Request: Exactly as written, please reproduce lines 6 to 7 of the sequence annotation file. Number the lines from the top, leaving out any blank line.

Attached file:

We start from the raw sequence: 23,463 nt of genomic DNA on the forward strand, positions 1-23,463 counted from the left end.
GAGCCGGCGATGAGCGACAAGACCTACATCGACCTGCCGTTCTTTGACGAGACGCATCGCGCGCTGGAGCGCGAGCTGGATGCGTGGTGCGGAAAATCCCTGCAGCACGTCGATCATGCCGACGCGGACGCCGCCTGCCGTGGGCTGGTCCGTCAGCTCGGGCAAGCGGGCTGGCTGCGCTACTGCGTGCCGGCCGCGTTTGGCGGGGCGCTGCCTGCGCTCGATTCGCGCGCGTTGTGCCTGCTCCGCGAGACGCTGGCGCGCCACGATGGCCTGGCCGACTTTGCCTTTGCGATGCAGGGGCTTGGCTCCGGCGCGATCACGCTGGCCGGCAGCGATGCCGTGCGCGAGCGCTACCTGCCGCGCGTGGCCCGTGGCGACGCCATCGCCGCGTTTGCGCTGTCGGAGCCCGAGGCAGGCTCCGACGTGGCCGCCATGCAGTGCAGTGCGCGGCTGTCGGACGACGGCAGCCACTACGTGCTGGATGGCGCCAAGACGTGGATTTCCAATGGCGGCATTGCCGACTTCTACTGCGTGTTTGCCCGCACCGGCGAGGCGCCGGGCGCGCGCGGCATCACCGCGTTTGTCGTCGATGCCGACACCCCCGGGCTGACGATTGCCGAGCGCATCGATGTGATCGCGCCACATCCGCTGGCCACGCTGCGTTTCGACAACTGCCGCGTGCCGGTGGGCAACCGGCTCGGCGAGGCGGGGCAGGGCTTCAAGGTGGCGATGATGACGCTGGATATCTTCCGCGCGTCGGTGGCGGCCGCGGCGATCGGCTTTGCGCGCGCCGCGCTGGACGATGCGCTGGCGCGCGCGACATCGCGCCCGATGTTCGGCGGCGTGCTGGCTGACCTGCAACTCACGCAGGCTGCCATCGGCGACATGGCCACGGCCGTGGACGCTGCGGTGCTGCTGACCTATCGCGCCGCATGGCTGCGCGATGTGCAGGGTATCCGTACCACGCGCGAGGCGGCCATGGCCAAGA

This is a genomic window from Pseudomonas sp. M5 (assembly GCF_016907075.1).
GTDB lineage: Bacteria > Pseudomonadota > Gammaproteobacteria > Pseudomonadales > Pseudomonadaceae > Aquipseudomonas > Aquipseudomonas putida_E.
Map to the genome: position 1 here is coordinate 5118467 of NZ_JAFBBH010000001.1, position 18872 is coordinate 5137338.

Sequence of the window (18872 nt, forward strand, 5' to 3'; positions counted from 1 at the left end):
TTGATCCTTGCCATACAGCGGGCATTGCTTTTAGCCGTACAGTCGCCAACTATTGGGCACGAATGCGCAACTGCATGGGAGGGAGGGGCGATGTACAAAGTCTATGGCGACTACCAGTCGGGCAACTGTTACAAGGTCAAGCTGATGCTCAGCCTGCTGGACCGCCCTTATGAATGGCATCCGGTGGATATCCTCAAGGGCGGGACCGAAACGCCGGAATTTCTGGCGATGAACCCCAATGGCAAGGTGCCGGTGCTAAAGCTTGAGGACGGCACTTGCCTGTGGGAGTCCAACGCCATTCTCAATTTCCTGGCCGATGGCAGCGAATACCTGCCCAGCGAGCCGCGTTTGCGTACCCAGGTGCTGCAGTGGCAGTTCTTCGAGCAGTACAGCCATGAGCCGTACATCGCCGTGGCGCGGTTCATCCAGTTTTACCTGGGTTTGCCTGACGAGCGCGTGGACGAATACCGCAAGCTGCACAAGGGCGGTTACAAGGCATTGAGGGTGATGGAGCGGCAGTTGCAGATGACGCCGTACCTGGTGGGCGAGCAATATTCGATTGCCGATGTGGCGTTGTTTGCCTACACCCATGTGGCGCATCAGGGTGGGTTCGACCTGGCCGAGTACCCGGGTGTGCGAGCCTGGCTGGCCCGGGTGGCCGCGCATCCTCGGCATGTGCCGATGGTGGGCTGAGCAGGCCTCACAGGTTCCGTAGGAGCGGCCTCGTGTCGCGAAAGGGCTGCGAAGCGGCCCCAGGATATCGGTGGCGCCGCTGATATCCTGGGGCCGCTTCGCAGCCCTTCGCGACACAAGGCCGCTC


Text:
Sequence of the window (18872 nt, forward strand, 5' to 3'; positions counted from 1 at the left end):
TTGATCCTTGCCATACAGCGGGCATTGCTTTTAGCCGTACAGTCGCCAACTATTGGGCACGAATGCGCAACTGCATGGGAGGGAGGGGCGATGTACAAAGTCTATGGCGACTACCAGTCGGGCAACTGTTACAAGGTCAAGCTGATGCTCAGCCTGCTGGACCGCCCTTATGAATGGCATCCGGTGGATATCCTCAAGGGCGGGACCGAAACGCCGGAATTTCTGGCGATGAACCCCAATGGCAAGGTGCCGGTGCTAAAGCTTGAGGACGGCACTTGCCTGTGGGAGTCCAACGCCATTCTCAATTTCCTGGCCGATGGCAGCGAATACCTGCCCAGCGAGCCGCGTTTGCGTACCCAGGTGCTGCAGTGGCAGTTCTTCGAGCAGTACAGCCATGAGCCGTACATCGCCGTGGCGCGGTTCATCCAGTTTTACCTGGGTTTGCCTGACGAGCGCGTGGACGAATACCGCAAGCTGCACAAGGGCGGTTACAAGGCATTGAGGGTGATGGAGCGGCAGTTGCAGATGACGCCGTACCTGGTGGGCGAGCAATATTCGATTGCCGATGTGGCGTTGTTTGCCTACACCCATGTGGCGCATCAGGGTGGGTTCGACCTGGCCGAGTACCCGGGTGTGCGAGCCTGGCTGGCCCGGGTGGCCGCGCATCCTCGGCATGTGCCGATGGTGGGCTGAGCAGGCCTCACAGGTTCCGTAGGAGCGGCCTCGTGTCGCGAAAGGGCTGCGAAGCGGCCCCAGGATATCGGTGGCGCCGCTGATATCCTGGGGCCGCTTCGCAGCCCTTCGCGACACAAGGCCGCTC